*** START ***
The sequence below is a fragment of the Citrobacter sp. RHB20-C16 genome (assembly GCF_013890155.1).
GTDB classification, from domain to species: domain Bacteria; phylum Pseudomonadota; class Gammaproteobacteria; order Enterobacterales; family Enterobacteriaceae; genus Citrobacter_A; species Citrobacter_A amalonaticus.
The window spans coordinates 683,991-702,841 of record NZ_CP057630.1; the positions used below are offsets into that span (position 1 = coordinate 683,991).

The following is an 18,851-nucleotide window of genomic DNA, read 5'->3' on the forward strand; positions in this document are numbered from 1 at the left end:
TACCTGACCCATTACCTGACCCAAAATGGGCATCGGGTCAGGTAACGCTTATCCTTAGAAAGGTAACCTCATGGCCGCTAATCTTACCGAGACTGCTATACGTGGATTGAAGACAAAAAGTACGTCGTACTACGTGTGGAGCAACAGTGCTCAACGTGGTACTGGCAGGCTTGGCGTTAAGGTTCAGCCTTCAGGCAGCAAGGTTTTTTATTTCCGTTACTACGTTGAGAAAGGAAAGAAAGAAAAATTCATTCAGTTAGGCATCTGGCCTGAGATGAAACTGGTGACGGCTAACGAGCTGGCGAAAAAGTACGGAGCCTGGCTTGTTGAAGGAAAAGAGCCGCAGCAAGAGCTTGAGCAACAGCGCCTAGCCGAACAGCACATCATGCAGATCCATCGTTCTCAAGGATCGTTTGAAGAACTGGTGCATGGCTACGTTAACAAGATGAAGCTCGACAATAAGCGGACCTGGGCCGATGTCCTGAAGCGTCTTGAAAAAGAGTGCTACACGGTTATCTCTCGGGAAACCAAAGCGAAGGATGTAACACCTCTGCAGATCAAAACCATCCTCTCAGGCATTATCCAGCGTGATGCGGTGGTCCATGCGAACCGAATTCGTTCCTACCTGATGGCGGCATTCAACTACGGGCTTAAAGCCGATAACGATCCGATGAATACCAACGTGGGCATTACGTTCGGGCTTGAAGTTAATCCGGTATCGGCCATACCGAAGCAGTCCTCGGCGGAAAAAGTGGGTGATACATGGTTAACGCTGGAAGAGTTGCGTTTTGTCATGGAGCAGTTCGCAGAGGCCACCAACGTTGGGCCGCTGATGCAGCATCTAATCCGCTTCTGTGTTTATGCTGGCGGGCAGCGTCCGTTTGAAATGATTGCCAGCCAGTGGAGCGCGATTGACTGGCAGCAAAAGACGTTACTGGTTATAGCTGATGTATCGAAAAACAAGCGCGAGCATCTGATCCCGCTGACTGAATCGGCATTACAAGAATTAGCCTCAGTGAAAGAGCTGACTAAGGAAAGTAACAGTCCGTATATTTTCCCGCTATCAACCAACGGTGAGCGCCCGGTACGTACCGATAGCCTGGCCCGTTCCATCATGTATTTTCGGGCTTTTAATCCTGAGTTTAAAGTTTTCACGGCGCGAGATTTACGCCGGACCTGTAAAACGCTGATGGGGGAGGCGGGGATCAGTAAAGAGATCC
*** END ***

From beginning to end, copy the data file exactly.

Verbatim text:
The sequence below is a fragment of the Citrobacter sp. RHB20-C16 genome (assembly GCF_013890155.1).
GTDB classification, from domain to species: domain Bacteria; phylum Pseudomonadota; class Gammaproteobacteria; order Enterobacterales; family Enterobacteriaceae; genus Citrobacter_A; species Citrobacter_A amalonaticus.
The window spans coordinates 683,991-702,841 of record NZ_CP057630.1; the positions used below are offsets into that span (position 1 = coordinate 683,991).

The following is an 18,851-nucleotide window of genomic DNA, read 5'->3' on the forward strand; positions in this document are numbered from 1 at the left end:
TACCTGACCCATTACCTGACCCAAAATGGGCATCGGGTCAGGTAACGCTTATCCTTAGAAAGGTAACCTCATGGCCGCTAATCTTACCGAGACTGCTATACGTGGATTGAAGACAAAAAGTACGTCGTACTACGTGTGGAGCAACAGTGCTCAACGTGGTACTGGCAGGCTTGGCGTTAAGGTTCAGCCTTCAGGCAGCAAGGTTTTTTATTTCCGTTACTACGTTGAGAAAGGAAAGAAAGAAAAATTCATTCAGTTAGGCATCTGGCCTGAGATGAAACTGGTGACGGCTAACGAGCTGGCGAAAAAGTACGGAGCCTGGCTTGTTGAAGGAAAAGAGCCGCAGCAAGAGCTTGAGCAACAGCGCCTAGCCGAACAGCACATCATGCAGATCCATCGTTCTCAAGGATCGTTTGAAGAACTGGTGCATGGCTACGTTAACAAGATGAAGCTCGACAATAAGCGGACCTGGGCCGATGTCCTGAAGCGTCTTGAAAAAGAGTGCTACACGGTTATCTCTCGGGAAACCAAAGCGAAGGATGTAACACCTCTGCAGATCAAAACCATCCTCTCAGGCATTATCCAGCGTGATGCGGTGGTCCATGCGAACCGAATTCGTTCCTACCTGATGGCGGCATTCAACTACGGGCTTAAAGCCGATAACGATCCGATGAATACCAACGTGGGCATTACGTTCGGGCTTGAAGTTAATCCGGTATCGGCCATACCGAAGCAGTCCTCGGCGGAAAAAGTGGGTGATACATGGTTAACGCTGGAAGAGTTGCGTTTTGTCATGGAGCAGTTCGCAGAGGCCACCAACGTTGGGCCGCTGATGCAGCATCTAATCCGCTTCTGTGTTTATGCTGGCGGGCAGCGTCCGTTTGAAATGATTGCCAGCCAGTGGAGCGCGATTGACTGGCAGCAAAAGACGTTACTGGTTATAGCTGATGTATCGAAAAACAAGCGCGAGCATCTGATCCCGCTGACTGAATCGGCATTACAAGAATTAGCCTCAGTGAAAGAGCTGACTAAGGAAAGTAACAGTCCGTATATTTTCCCGCTATCAACCAACGGTGAGCGCCCGGTACGTACCGATAGCCTGGCCCGTTCCATCATGTATTTTCGGGCTTTTAATCCTGAGTTTAAAGTTTTCACGGCGCGAGATTTACGCCGGACCTGTAAAACGCTGATGGGGGAGGCGGGGATCAGTAAAGAGATCC